Not intending for one second to overshadow the great work of the OPCW or question the decision of the Peace Prize Committee but for me, what was interesting about the award was learning about some of the lesser known contenders and the tireless and brave work they are doing. The Guardian newspaper launched a poll for their readers to vote on possible candidates for the Nobel Peace prize. There were some very recognizable names and some less so. All have their own stories and struggles which led to their inclusion on the list. One name that quickly stands out was Malala Yousafzai, the Pakistani teenager who was shot by the Taliban last year for her work promoting women’s right to access education in Pakistan. Hassan Rouhani, the new president t of the Islamic Republic of Iran also made the list. This was due to the early signs that he is steering his country away from the more hostile and sinister route which his predecessor Ahmadinejad had taken.

I didn’t really have any personal preference for who won the prize, they were all very worthy for different reasons. I was struck by the power of the biography given for Teresita Quintos Deles who is an adviser to the president of the Philippines for the Peace Process in Mindanao. Her impact on this protracted conflict is extraordinary. The conflict as described by Simon Tisdall has claimed the lives of nearly 120,000 people over 40 years of fighting between government forces and the Muslim insurgency, the Moro Islamic Liberation Front (MILF) in Mindanao. Quintos Deles is a former teacher who has worked for years as a women’s right activist. Her calm and patient mediation of the conflict has brought the two sides very close to a peace deal which is being stalled only by a small number of extremists.  Her inclusive approach, ensuring that all stakeholders to the agreement, whether they are in political office or on the streets, felt a part of the peace process, has made the difference.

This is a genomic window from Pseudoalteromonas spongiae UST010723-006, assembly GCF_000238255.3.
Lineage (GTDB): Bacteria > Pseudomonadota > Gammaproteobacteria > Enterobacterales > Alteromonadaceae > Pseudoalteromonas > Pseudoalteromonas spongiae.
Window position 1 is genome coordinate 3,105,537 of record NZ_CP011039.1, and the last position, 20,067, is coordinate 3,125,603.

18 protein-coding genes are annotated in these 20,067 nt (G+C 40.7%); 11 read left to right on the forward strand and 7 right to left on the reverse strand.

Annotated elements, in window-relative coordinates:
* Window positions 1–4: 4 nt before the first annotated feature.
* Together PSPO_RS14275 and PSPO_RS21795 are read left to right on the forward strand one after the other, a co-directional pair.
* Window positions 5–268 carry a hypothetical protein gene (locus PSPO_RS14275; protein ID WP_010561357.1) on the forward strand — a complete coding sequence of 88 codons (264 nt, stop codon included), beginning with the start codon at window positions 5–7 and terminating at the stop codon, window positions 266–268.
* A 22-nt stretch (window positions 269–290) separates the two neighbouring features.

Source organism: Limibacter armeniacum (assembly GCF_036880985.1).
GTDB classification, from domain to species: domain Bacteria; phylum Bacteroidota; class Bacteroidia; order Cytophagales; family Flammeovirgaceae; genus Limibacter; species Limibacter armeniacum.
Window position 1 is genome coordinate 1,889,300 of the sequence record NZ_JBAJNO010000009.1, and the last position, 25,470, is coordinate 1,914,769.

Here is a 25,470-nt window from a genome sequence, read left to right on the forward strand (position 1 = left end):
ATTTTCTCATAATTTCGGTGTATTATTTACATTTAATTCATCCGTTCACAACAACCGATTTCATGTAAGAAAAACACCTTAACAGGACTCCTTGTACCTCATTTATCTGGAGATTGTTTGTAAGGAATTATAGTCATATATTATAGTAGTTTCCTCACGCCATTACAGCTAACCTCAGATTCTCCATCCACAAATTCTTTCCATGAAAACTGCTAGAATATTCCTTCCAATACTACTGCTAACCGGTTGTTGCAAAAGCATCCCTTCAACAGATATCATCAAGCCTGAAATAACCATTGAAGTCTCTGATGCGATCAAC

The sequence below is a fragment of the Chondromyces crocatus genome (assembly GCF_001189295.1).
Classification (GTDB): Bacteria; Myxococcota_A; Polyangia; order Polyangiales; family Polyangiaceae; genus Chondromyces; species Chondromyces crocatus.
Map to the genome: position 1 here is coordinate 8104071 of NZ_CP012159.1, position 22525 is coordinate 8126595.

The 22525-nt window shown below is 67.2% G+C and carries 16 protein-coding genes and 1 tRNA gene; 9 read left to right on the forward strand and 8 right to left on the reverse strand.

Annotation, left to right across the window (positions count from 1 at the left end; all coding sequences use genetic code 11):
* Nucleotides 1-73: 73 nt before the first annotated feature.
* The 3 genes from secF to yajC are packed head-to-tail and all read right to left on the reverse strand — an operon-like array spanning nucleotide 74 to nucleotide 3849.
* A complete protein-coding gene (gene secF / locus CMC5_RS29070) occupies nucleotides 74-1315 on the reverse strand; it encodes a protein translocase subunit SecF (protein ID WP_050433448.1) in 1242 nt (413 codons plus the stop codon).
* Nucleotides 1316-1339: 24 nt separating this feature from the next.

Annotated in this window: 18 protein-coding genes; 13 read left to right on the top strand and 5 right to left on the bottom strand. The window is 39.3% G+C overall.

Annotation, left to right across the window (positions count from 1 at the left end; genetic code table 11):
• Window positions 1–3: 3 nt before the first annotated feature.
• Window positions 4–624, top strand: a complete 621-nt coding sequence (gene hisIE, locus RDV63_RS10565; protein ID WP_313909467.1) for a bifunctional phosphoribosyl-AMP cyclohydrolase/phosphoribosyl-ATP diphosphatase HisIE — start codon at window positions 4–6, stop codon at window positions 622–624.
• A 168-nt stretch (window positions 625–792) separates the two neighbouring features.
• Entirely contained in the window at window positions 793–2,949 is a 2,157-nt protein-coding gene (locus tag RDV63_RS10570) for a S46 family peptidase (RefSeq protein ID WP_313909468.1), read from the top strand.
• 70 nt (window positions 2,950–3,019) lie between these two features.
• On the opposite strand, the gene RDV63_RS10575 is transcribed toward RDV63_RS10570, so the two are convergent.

Another sterling ambassador for peace is Denis Mukwege. Trained as a gynaecologist, Denis has helped thousands of women who suffered the torture of gang-rape during the DRC conflict. He has travelled the world advocating for more to be done to help the victims of this conflict and punish the rebels as well as the DRC and Rwandan governments. His work led to an assassination attempt which he survived. His injuries and fear for his family’s safety, forced him into exile. In early 2013, Mukwege returned to South Kivu to continue his work and treat the women who still suffer from this most gruesome ‘act of war’. Denis Mukwege will never be a household name but his advocacy, bravery and morality in the face of pure evil should be respected and honoured.

Screen Shot 2013-10-29 at 8.24.09 PMThese people along with many others, offer great hope for humanity and it is important that people who make a real and tangible difference on the ground are recognised for their efforts.

Post written by UNAC-Vancouver website writer, Barry Hynes